In the first installment of our Phase Chronograph Campaign, A Moment Marked, we visit with chef Jeramie Robinson. His culinary journey has taken him to cities like Austin, New York, Houston, and now Dallas. While holding the executive chef position at City Hall Bistro, he has established himself as one of the new culinary talents in the downtown Dallas food scene.
We first stopped by his home in South Dallas, where he shared his culinary background and how he gets started with the day. The second part of our interview took us to City Hall Bistro, a bistro serving European-inspired cuisine. We filmed him in his work environment and discussed his unique approach to cuisine.
What does an average day look like for you?
Jeramie: I’m up no later than 7:00 AM with my daughter. My wife goes to work right at 7:00 so we might get to see her before she heads out. I get my daughter ready for school, get her dressed, get her fed and take her to school. Most days I head straight to the gym where I spend about an hour and half to two hours just gearing up for the day and clearing my mind. I get to the restaurant around 11:00 AM, check in with everyone from the culinary director to the sous chefs. Lately i’ve been spending a lot of time with the progression of the menu at City Hall, so that’s a big part of day, always trying to find a way to make things smoother and create a strong direction for the food.
What do meals at home look like for you?
Jeramie: Mainly I like to whip up a pretty good breakfast for my daughter. When I’m off I try to make things that take the strain off my wife so we can eat on for three or four days, usually it’s a good soup or a casserole. We try to plan something at least once a month where we’ll fire up the grill and have friends over for more of a chef inspired dinner.
I’ve read that your career as a chef has moved you around city to city quite a bit, do you have a favorite? And what is your perception of the industry in Dallas?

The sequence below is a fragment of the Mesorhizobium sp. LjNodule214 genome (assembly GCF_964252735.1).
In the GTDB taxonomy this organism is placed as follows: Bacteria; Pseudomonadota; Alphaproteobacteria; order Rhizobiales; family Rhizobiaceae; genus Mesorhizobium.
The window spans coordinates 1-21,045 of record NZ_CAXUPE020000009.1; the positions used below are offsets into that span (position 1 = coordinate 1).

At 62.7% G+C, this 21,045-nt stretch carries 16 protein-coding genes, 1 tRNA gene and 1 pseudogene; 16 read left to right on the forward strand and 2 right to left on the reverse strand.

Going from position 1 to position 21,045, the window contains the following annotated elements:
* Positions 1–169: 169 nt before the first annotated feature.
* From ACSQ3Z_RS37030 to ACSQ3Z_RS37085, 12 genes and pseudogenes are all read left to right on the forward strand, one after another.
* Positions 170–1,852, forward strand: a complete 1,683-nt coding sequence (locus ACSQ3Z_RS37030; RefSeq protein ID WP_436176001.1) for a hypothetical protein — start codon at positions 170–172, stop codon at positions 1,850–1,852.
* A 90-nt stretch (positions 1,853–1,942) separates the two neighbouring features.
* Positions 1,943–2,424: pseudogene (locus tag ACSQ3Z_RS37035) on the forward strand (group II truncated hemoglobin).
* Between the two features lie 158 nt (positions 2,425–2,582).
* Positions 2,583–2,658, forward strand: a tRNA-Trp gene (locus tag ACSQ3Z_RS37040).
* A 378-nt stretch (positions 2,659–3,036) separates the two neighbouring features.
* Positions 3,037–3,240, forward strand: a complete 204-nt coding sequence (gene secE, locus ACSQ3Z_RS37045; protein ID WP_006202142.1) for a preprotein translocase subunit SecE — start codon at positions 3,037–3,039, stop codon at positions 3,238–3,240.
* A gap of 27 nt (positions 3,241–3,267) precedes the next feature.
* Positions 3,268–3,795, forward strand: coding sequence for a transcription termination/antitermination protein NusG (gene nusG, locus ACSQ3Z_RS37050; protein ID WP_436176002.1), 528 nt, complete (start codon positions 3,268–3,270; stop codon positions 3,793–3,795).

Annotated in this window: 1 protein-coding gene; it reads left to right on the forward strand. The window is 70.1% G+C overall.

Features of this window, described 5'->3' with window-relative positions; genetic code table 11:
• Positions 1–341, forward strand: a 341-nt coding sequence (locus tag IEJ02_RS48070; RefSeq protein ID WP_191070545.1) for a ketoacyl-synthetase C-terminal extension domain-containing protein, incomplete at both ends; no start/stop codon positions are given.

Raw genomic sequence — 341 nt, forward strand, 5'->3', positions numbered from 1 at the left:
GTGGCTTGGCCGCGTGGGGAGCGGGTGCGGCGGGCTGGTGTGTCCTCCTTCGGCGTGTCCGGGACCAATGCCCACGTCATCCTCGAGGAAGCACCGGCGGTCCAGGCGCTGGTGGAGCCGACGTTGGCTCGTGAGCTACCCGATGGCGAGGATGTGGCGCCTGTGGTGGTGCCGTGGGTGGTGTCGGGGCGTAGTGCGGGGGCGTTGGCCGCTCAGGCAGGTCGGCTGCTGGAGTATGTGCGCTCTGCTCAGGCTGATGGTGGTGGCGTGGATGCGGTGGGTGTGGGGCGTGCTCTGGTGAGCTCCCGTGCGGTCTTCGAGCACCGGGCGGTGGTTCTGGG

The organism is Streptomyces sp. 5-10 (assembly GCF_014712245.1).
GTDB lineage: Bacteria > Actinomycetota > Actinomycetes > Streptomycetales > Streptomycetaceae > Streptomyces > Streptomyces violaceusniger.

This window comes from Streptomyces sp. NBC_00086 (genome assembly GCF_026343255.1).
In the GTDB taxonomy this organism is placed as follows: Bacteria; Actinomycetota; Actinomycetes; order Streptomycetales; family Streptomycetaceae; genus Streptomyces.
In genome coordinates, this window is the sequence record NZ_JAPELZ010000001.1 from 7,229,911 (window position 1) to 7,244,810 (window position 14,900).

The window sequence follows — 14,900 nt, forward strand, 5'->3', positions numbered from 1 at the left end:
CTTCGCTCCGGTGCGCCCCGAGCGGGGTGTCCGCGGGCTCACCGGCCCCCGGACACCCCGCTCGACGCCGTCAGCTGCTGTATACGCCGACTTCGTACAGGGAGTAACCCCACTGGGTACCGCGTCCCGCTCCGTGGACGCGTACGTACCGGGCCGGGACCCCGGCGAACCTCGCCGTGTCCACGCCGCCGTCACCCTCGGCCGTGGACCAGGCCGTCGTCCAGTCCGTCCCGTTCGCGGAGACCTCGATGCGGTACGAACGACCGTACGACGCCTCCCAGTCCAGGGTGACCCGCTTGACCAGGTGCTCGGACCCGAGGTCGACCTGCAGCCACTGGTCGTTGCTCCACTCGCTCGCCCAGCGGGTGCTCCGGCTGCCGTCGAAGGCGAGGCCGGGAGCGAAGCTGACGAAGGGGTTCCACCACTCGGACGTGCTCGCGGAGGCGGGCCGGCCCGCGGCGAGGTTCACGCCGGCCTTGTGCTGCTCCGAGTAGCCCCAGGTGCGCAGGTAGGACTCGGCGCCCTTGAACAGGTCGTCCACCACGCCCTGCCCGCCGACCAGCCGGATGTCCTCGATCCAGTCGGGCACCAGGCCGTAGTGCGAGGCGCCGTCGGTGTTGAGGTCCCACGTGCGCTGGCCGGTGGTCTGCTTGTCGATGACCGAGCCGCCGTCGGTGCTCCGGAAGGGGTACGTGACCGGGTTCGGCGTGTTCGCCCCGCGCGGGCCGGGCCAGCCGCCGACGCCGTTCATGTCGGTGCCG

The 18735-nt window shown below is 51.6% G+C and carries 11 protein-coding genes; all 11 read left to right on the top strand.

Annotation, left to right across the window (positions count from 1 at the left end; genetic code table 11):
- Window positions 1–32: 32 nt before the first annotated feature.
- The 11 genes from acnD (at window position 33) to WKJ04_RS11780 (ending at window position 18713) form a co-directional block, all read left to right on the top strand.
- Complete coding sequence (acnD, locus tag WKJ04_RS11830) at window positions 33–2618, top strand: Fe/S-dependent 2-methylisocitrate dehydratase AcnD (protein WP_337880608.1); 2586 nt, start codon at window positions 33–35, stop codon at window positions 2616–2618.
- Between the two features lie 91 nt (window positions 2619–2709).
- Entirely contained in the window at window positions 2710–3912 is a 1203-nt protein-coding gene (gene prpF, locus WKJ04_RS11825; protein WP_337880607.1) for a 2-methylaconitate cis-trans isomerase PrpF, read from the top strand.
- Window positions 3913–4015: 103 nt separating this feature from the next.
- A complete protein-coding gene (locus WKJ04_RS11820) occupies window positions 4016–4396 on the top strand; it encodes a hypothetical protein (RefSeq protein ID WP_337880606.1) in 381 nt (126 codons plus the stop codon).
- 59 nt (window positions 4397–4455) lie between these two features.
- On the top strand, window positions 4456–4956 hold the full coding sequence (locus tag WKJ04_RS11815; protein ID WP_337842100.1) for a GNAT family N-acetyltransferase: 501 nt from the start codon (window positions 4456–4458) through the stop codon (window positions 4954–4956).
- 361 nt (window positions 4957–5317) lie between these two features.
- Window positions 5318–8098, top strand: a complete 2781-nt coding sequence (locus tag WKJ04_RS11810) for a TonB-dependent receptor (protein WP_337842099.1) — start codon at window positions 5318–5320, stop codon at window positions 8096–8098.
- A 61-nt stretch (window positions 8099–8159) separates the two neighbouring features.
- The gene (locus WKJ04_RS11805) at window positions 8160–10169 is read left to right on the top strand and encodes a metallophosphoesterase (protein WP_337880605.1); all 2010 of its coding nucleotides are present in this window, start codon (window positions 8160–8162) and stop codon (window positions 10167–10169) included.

Jeramie: As far as moving around, I’ve had a great experience with every city and like them all in their own way. New York was in insane, when I left there I didn't look back. Man I’ll be back to visit but that was the hardest grind, that city’s tough. Houston I think has the strongest food scene but Austin is probably my favorite mainly for the fact of meeting my wife there. I think Dallas is really blowing up right now, there’s a lot opening and there’s more jobs than cooks right now, which is probably one of my bigger struggles. Really just finding talented passionate cooks, but I really think Dallas is on the rise and going in the direction of building a really strong food scene.
For me it’s all about continuing to push myself creatively and cultivating young talent.
What most influences your work?
Jeramie: It was always just about the food and how much I could learn about it and just being creative for a long time but over the last 5 years it’s really been about growing young cooks, and I really enjoy seeing their growth when I see their skill sets start to get stronger that’s a really big motivator. My background is pretty eclectic now from asian, european and now we’re on this mediterranean cuisine. For me it’s all about continuing to push myself creatively and cultivating young talent.
What is your process like when coming up with new cuisine?
Jeramie: At City Hall Bistro It’s really taken about 6 to 8 months to really understand the food we need to be creating because of the kitchen that we have and the style of dining we’re hoping to achieve. But really it starts with learning the flow of the kitchen, the staff that I have and what I know I can execute well there.
Do you have any standard rules when creating your dishes? Any ‘always this’ or ‘never that’?
Jeramie: A standard for me for all dishes comes down to seasonality and balance, can we fill the restaurant and execute this dish consistently whether we have a room of 10 people or 200.
Is there anyone that has acted as a mentor to you or is there a piece of advice you still hang on to?
Jeramie: I wouldn’t say that I’ve ever had a true mentor, but I’ve always been inspired by my dad and his brothers. They’re all really good cooks. I’m the only one that’s gone this route professionally so they’ve always been rooting for me.
What is the most rewarding aspect about your career?
Jeramie: Feeding people and watching them enjoy it. That’s the coolest aspect of City Hall, that it’s open kitchen. I get to watch every dish leave the kitchen and see their expressions when it hits the table. It’s really rewarding when you think of the beginning composition of a dish, building it to train the cooks, finally executing it and getting to see the guests enjoy that process.
When you're not in the kitchen what are some of your favorite things to do?
Jeramie: I think the biggest thing for me is just being outside. I love working on our yard and enjoying time with my family out there. Over the next couple weeks I’ll start kayaking and fishing, I love to get out there on the water.
What is success to you?
Jeramie: Doing what you love to do and being able to check off some of those milestones you thought might never be feasible, that feeling of hard work paying off. Success to me is having balance in the top three to four things in my life, if that's happening then I'm content and peaceful with what I'm doing.